The following piece appears as part of the month-long series “Conscientious Conceptualism and Poetic Practice” on the blog, curated by guest editor Andy Verboom.
Since 2015, I’ve been asked to write and talk about cultural appropriation in conceptual poetry. These requests began after I wrote a few blog posts in response to conceptual poets who had problematically appropriated work that year. I want to move forward from those controversies because appropriation is not restricted to—and is way more complicated than—those events. There are inherent problems in our literary culture, especially in education. We must continue to expand the foundation of our writing world beyond the white male canons we are taught in school. Disadvantaged voices struggling to be heard must continue to resist, to activate, and to claim space. While conceptual poetry is seen as a part of these problems, I believe it can be turned on its head to become a part of the resistance.
Poetry is experimentation with language and rhythm in an effort to create emotion, to create a reaction, or to impart the incommunicable. One basis of conceptual poetry is the use and/or remix of existing texts in such a way that they become new poetry. This process can be problematic when applied to text that comes from a place of pain or from an oppressed culture. In 2015, for example, Kenneth Goldsmith wrote a poem by remixing the text of the autopsy of Michael Brown, a young black man shot unjustly by Ferguson police that year. There was outrage that someone who presented as a tenured, white professor—a person of some privilege—had used the body of an oppressed person of colour to create this new piece. While the artist might see this artwork as a way of provoking thought and bringing tragedy into a new light—for it did shock—the consumption of the artwork created more pain. It did not resolve the controversy already surrounding Michael Brown’s death, nor did it reveal anything new about the tragedy.
Another basis of conceptual poetry is its concentration on process. A poet here is like a scientist who, instead of working toward a result, is interested in the experiment itself. Because the end result of conceptual processes can sometimes be gibberish or works too voluminous to be read in one lifetime, conceptual poets may strip away the meaning and expression from the texts they work with. This appropriative nature of conceptualism, which can demonstrate a lack of emotional attention, can create a problematic environment for a writer. It’s easier to appropriate than to empathize, so it’s easier for a poet to take a text linked to tragedy and create a questionable piece of art out of it than to consider the consequences of that artwork.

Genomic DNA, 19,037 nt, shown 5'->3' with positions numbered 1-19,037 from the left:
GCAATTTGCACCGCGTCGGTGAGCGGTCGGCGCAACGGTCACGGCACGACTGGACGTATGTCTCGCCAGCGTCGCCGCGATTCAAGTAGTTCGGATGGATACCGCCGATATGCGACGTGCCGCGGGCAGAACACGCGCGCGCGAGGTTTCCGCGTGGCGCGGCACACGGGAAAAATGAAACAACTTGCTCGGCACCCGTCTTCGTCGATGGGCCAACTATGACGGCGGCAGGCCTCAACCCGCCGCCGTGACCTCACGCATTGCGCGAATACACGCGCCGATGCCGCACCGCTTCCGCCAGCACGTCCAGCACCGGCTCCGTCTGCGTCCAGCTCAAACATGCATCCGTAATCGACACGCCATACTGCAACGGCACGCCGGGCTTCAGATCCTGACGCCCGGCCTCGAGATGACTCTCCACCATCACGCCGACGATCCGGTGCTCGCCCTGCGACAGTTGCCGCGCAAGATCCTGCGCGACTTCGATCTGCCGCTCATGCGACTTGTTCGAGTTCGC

However, it is possible for conceptual poetry to have a place in a literature of compassionate, progressive activism. After the Brown poem, there were many calls to decolonize, or tear down the powers that be to undo the damage and erasure of cultures caused by colonialism. Decolonization is a call for academics, in particular, to let go of our dependency on mostly colonial texts as the basis of our understanding of art and literature. In turn, we must infuse that understanding with diverse works that reflect the diaspora of art and literary communities. People of colour who are conceptual poets could practice decolonization by, for example, taking William Shakespeare’s Hamlet and remixing it with the ancient Indian epic The Ramayana. By combining these two texts, a poet could create a possibly provocative work exposing the beauty of two texts that were imperative to world literature. A reader of such a remix might think of why The Ramayana and texts like it aren’t taught in school along with the works of William Shakespeare or, say, Euripides.
It’s easier to appropriate than to empathize, so it’s easier for a poet to take a text linked to tragedy and create a questionable piece of art out of it than to consider the consequences of that artwork.